Henry Compton 1631/2-1715

From Book Owners Online

Henry COMPTON 1631/2-1713

Henry Compton's bookplate (British Museum Franks Collection *599)

Biographical Note

Born at Compton Wynyates, Warwickshire, youngest son of Spencer Compton, 2nd Earl of Northampton. His father’s royalist allegiance and death at the Battle of Hopton Hill (1643) led to a period of uncertainty and financial difficulty for the family, but in 1654 Compton matriculated at Queen’s College, Oxford, after spending some time travelling abroad. He did not graduate and travelled further on the continent during the late 1650s. He had a brief military career in the early 1660s before entering Christ Church, Oxford as a canon commoner in 1666 where he was made an MA, and ordained. He was appointed Master of St Cross Hospital, Winchester in 1667, subdean of Christ Church 1669, and given several parochial benefices. With the patronage of the Earl of Danby, he was made Bishop of Oxford in 1674, and translated to London in 1675.

Compton became a diligent and effective administrator in his diocese, and exercised significant influence in the shaping of ecclesiastical policy at court. He was a strong supporter of the established church, hostile to Roman Catholicism; in 1676 he organised a national census of religious adherences to demonstrate the minority of nonconformists. Clashes with James II led to his suspension as Bishop of London in 1686. He was reinstated in 1688 but was by then a signatory to the letter of invitation to support William III’s invasion. He saw some return to favour under William and Mary but was not, as he hoped, made Archbishop of Canterbury.


Compton was noted as having a significant library which he bequeathed in three parts. To Sion College (where he held a visitation in 1695) he left his commentaries on the Old and New Testaments, together with “such other books as I intend to mention in a schedule”. His “divinity and philosophical books” were left to St Paul’s Cathedral Library, and “grammatical and philological books” were given to Colchester Free School.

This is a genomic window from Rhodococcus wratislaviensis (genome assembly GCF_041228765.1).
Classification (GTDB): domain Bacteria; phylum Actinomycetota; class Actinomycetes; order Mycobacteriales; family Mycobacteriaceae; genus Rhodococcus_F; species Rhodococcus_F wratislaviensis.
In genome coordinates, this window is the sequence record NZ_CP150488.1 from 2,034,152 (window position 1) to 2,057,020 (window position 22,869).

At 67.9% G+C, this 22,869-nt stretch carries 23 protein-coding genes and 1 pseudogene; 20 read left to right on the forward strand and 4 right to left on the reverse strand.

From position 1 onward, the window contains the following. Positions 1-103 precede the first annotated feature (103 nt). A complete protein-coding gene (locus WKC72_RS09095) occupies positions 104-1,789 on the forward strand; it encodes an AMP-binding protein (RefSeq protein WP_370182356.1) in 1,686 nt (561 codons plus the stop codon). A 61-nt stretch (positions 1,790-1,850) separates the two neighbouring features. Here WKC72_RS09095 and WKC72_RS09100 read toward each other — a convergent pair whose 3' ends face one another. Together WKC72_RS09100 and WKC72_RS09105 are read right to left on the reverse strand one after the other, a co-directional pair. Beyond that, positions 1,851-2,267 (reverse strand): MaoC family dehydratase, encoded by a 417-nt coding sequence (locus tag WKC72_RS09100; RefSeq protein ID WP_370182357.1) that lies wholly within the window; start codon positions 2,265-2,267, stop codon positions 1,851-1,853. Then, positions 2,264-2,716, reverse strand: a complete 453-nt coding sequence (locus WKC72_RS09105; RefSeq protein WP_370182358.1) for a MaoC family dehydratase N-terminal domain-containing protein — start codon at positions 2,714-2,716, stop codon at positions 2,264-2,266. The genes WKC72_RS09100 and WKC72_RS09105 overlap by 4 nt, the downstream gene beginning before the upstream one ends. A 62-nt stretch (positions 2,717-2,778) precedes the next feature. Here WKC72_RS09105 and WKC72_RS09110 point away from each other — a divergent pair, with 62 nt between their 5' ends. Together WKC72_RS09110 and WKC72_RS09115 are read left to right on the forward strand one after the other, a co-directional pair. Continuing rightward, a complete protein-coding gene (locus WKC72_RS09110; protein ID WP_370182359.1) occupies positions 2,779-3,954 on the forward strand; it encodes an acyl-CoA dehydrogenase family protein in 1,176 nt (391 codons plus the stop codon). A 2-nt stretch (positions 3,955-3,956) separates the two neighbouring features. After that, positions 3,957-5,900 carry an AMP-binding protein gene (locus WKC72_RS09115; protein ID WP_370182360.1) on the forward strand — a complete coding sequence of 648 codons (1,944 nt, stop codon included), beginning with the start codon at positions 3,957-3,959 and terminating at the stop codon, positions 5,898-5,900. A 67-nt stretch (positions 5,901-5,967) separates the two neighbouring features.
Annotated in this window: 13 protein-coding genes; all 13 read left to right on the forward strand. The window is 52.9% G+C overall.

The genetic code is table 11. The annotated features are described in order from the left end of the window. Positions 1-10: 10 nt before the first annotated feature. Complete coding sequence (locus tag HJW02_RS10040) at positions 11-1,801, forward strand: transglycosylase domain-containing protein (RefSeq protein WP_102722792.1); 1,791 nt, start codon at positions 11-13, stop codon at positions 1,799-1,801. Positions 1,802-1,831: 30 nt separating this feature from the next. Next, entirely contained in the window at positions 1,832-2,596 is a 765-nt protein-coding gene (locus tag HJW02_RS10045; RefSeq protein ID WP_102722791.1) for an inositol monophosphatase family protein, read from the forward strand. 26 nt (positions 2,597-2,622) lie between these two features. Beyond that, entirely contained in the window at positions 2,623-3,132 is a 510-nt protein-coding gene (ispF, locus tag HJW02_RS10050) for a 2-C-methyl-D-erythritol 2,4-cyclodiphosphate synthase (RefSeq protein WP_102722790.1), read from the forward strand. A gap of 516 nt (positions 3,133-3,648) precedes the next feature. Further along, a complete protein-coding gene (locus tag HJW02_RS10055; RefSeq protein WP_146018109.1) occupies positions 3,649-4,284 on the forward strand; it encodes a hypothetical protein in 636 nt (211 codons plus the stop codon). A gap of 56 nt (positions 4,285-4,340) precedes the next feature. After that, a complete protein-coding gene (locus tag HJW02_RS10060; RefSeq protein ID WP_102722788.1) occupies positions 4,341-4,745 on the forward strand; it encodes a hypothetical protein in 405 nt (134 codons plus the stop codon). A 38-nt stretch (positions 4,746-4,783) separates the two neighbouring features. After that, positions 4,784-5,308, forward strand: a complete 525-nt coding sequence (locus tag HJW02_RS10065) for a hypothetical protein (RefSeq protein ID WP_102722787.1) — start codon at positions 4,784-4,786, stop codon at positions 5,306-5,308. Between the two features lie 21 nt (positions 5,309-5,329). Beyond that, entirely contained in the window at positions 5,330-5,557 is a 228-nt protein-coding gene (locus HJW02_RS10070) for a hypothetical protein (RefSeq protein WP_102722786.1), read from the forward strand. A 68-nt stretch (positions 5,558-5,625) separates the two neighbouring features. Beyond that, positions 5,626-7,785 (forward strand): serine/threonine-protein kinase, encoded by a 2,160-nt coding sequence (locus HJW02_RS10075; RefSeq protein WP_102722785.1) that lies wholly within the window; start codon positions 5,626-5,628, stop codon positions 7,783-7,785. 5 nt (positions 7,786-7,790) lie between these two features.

A quantity of duplicates were sold from the gift to Sion College, raising £36. The bequest to St Paul’s amounted to ca.1900 volumes. According to an early 19th-century history of Colchester, it was decided that the books intended for the School there would not be sufficiently useful to justify the cost of transport, so these were sold in London. Dispersals over time mean that books from Compton’s collection are now found in many libraries. Examples: many in St Paul’s Cathedral Library; Shrewsbury School P.IV.15, P.IV.26; Lambeth Palace Library (Sion College A26.25/V53).

In 1685 Edmund Castell bequeathed to Compton all his printed Bibles, including oriental versions. Compton gave most of these books to Sion College in 1707 (those remaining becoming part of his later bequest).

Characteristic Markings

Compton used an engraved bookplate with his arms as Bishop of London, dated 1701 (Franks 6576/*599).


  • Coleby, Andrew M. '"Compton, Henry (1631/2–1713), bishop of London."' Oxford Dictionary of National Biography.
  • Cromwell, T., History and description of … Colchester, 1825.
  • Gambier Howe, E. R. J. Franks bequest: catalogue of British and American book plates bequeathed to the ... British Museum. London, 1903.
  • Lee, B. N., British bookplates, Newton Abbot, 1979, no.31.
  • Pearce, E. H., Sion College and Library, 1913.
  • Sparrow Simpson, W., St Paul’s Cathedral Library: a catalogue, 1893.
  • Inscription of Henry Compton in Sion College Library.